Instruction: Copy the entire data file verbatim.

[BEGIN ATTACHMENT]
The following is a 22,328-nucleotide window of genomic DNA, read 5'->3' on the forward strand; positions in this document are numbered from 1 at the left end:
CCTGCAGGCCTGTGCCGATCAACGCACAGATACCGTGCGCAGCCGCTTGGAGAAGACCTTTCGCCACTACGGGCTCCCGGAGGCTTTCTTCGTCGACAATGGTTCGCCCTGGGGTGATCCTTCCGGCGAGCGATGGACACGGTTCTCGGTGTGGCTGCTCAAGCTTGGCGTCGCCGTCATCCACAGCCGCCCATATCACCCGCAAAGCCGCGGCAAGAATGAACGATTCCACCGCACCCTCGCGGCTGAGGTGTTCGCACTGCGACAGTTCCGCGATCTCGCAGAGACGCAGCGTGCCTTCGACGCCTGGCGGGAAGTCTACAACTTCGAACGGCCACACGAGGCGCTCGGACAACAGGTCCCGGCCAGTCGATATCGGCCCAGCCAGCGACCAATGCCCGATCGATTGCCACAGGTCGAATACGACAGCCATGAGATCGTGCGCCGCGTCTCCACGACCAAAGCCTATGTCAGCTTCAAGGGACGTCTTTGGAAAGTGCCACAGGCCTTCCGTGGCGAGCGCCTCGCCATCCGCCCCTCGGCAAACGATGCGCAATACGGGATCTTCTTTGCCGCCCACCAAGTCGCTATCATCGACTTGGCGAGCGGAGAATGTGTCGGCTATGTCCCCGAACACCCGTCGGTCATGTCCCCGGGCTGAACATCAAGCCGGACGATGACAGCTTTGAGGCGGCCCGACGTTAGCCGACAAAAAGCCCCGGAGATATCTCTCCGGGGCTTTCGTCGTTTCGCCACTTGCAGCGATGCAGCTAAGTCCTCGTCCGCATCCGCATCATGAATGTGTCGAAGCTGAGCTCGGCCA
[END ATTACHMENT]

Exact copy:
The following is a 22,328-nucleotide window of genomic DNA, read 5'->3' on the forward strand; positions in this document are numbered from 1 at the left end:
CCTGCAGGCCTGTGCCGATCAACGCACAGATACCGTGCGCAGCCGCTTGGAGAAGACCTTTCGCCACTACGGGCTCCCGGAGGCTTTCTTCGTCGACAATGGTTCGCCCTGGGGTGATCCTTCCGGCGAGCGATGGACACGGTTCTCGGTGTGGCTGCTCAAGCTTGGCGTCGCCGTCATCCACAGCCGCCCATATCACCCGCAAAGCCGCGGCAAGAATGAACGATTCCACCGCACCCTCGCGGCTGAGGTGTTCGCACTGCGACAGTTCCGCGATCTCGCAGAGACGCAGCGTGCCTTCGACGCCTGGCGGGAAGTCTACAACTTCGAACGGCCACACGAGGCGCTCGGACAACAGGTCCCGGCCAGTCGATATCGGCCCAGCCAGCGACCAATGCCCGATCGATTGCCACAGGTCGAATACGACAGCCATGAGATCGTGCGCCGCGTCTCCACGACCAAAGCCTATGTCAGCTTCAAGGGACGTCTTTGGAAAGTGCCACAGGCCTTCCGTGGCGAGCGCCTCGCCATCCGCCCCTCGGCAAACGATGCGCAATACGGGATCTTCTTTGCCGCCCACCAAGTCGCTATCATCGACTTGGCGAGCGGAGAATGTGTCGGCTATGTCCCCGAACACCCGTCGGTCATGTCCCCGGGCTGAACATCAAGCCGGACGATGACAGCTTTGAGGCGGCCCGACGTTAGCCGACAAAAAGCCCCGGAGATATCTCTCCGGGGCTTTCGTCGTTTCGCCACTTGCAGCGATGCAGCTAAGTCCTCGTCCGCATCCGCATCATGAATGTGTCGAAGCTGAGCTCGGCCA